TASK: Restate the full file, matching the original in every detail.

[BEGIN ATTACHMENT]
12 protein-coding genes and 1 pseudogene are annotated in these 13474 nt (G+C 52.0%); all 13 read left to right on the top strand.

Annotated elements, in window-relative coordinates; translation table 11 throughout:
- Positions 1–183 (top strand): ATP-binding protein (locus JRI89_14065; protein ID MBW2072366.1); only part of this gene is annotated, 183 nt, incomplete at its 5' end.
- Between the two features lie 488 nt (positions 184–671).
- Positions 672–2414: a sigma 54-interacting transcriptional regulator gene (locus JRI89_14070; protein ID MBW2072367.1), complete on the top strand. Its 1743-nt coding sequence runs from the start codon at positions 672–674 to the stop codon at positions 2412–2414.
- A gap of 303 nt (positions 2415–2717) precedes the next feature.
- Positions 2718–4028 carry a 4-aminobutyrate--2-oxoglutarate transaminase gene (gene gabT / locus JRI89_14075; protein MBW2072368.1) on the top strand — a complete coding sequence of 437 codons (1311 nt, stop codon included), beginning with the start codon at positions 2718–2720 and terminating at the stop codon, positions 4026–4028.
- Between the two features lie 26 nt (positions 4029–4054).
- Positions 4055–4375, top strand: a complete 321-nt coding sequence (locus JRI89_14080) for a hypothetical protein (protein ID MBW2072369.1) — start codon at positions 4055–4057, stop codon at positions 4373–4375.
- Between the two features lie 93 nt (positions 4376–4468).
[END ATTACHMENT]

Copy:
12 protein-coding genes and 1 pseudogene are annotated in these 13474 nt (G+C 52.0%); all 13 read left to right on the top strand.

Annotated elements, in window-relative coordinates; translation table 11 throughout:
- Positions 1–183 (top strand): ATP-binding protein (locus JRI89_14065; protein ID MBW2072366.1); only part of this gene is annotated, 183 nt, incomplete at its 5' end.
- Between the two features lie 488 nt (positions 184–671).
- Positions 672–2414: a sigma 54-interacting transcriptional regulator gene (locus JRI89_14070; protein ID MBW2072367.1), complete on the top strand. Its 1743-nt coding sequence runs from the start codon at positions 672–674 to the stop codon at positions 2412–2414.
- A gap of 303 nt (positions 2415–2717) precedes the next feature.
- Positions 2718–4028 carry a 4-aminobutyrate--2-oxoglutarate transaminase gene (gene gabT / locus JRI89_14075; protein MBW2072368.1) on the top strand — a complete coding sequence of 437 codons (1311 nt, stop codon included), beginning with the start codon at positions 2718–2720 and terminating at the stop codon, positions 4026–4028.
- Between the two features lie 26 nt (positions 4029–4054).
- Positions 4055–4375, top strand: a complete 321-nt coding sequence (locus JRI89_14080) for a hypothetical protein (protein ID MBW2072369.1) — start codon at positions 4055–4057, stop codon at positions 4373–4375.
- Between the two features lie 93 nt (positions 4376–4468).